Review by Booklist Review
An oversize portrait of those titular grey-green eyes introduce Dorothea's special talent at seeing details in objects and faces that others might miss. When Dorothea was seven, she contracted polio, and her forever-withered leg caused kids to call her Limpy. Feeling invisible, she learned to be watchful and curious, seeing with her eyes and her heart. Dorothea's love of faces led her to take up photography as an adult, a very unladylike profession in 1914. Her focus on the poor led to her documentation of humanity's suffering during the Great Depression. In seeing and recording the people the world ignored, Dorothea helped others see with their hearts and created a lasting portrayal of events in U.S. history. Softly outlined pastel images create spacious and simple vivid pictures of her family and the many people she encountered. At book's end, iconic photographs by Lange show the breadth of her moving portraits. Back matter, in addition to an informative time line, gives more information about her life.--Gepson, Lolly Copyright 2016 Booklist
From Booklist, Copyright (c) American Library Association. Used with permission.
Review by Publisher's Weekly Review
Rosenstock lyrically describes photographer Dorothea Lange's creative development from a polio-stricken child from Hoboken to the photographer behind some of the nation's most iconic images. As a child, Lange was teased and rejected by her peers for her limp, yet the very invisibility she feels becomes an asset as she learns to see "with her eyes and her heart." As Lange grew older, she began taking photographs, eventually discovering her interest in capturing portraits of the impoverished and needy during the Great Depression: "Dorothea's eyes won't let the country look away." DuBois gives his figures the pale skin and fixed postures of bisque dolls; a gauzy darkroom scene, lit in glaring red, reads like a moment of epiphany. Several of Lange's photographs, including her famous "Migrant Mother" image, appear in a detailed closing section. Ages 8-12. Author's agent: Rosemary Stimola, Stimola Literary Studio. Illustrator's agency: Marlena Agency. (Mar.) © Copyright PWxyz, LLC. All rights reserved.
(c) Copyright PWxyz, LLC. All rights reserved
Review by School Library Journal Review
Gr 2-5-This biography of celebrated photographer Dorothea Lange (best known for the iconic Migrant Mother) has a clear, consistent message: Lange's photographs are unique because they depict "people the world ignores" with both truth and love, allowing viewers to see the world with their eyes and hearts. The author chronicles the evolution of Lange's approach. An enthusiastic, curious observer who often felt invisible to others, Lange decided as a young woman to embark on a career as a photographer. She opened a successful portrait studio but ultimately was compelled to take to the streets to document the impact of the Great Depression on the poor. Lange later traveled the back roads and less familiar places, chronicling the lives of people during hard times. Despite her physical problems due to childhood polio, she traveled to 22 states, capturing the poverty of the homeless, jobless, and hungry. Lange's photographs, published in newspapers and magazines, convinced the government of the need for assistance. Statements in bold red print found throughout the text explain the growth of Lange's caring and truthful approach, while descriptive words written in gray print highlight the feelings Lange had that caused her to stand apart from others as a sympathetic observer: "Different. Watchful. Curious." DuBois employs a muted palette, and the striking illustrations have a faded look that complements the setting and mood. End matter includes an author's note and reprints of several of Lange's photographs. VERDICT A solid introduction to one of America's most celebrated photographers.-Myra Zarnowski, City University of New York © Copyright 2016. Library Journals LLC, a wholly owned subsidiary of Media Source, Inc. No redistribution permitted.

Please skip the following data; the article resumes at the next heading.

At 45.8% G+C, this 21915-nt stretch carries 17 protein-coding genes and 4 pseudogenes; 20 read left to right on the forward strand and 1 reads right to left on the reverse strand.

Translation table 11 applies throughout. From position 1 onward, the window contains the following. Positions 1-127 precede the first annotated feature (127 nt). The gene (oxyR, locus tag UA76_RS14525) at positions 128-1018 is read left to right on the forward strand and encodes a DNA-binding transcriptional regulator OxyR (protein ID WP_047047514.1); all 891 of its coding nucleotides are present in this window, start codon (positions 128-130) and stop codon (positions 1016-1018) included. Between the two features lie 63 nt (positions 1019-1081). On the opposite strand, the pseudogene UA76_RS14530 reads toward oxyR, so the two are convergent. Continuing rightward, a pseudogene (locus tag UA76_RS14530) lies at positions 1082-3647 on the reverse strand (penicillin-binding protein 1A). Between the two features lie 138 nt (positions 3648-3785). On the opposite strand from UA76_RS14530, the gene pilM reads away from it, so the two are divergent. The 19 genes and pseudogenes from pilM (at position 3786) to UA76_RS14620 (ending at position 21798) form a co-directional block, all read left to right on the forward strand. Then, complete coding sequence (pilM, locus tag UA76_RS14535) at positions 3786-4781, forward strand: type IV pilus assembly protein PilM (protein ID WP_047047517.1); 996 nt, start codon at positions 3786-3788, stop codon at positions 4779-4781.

(c) Copyright Library Journals LLC, a wholly owned subsidiary of Media Source, Inc. No redistribution permitted.
Review by Kirkus Book Review
This brief, illustrated biography explores how the life of pioneering photojournalist Dorothea Lange influenced her art. Although the oil-pastel depictions of human bodies are at times distractingly awkward, the mostly autumnal palette complements the text as it teaches about its subject's (called Dorothea throughout) difficulties: polio, poverty, paternal desertion, and eventually, a family opposed to her "unladylike" choice of profession. After an excellent red-and-black spread depicting Dorothea's darkroom, the returning tawny colors work equally well to conjure the Great Depression. Throughout, boldly red-inked sentences suggest what apparently drove Dorothea from her lucrative, private portrait practice to become the sole woman on FDR's team of documentary photographers: "Dorothea sees with her eyes and her heart," and "Her heart knows all about people the world ignores." Interestingly, the text introduces the idea of "invisibility" as a photographer's asset. It also stresses Dorothea's perseverance despite her "forever-withered leg" and makes a clear, egalitarian stand about her subjects: "They are good people in real trouble." Backmatter reproductions of Lange's photographs greatly enhance the story. An excellent beginner's resource for biography, U.S. history, and women's studies. (author's note, bibliography, resources, timeline) (Picture book/biography. 8-12) Copyright Kirkus Reviews, used with permission.
Copyright (c) Kirkus Reviews, used with permission.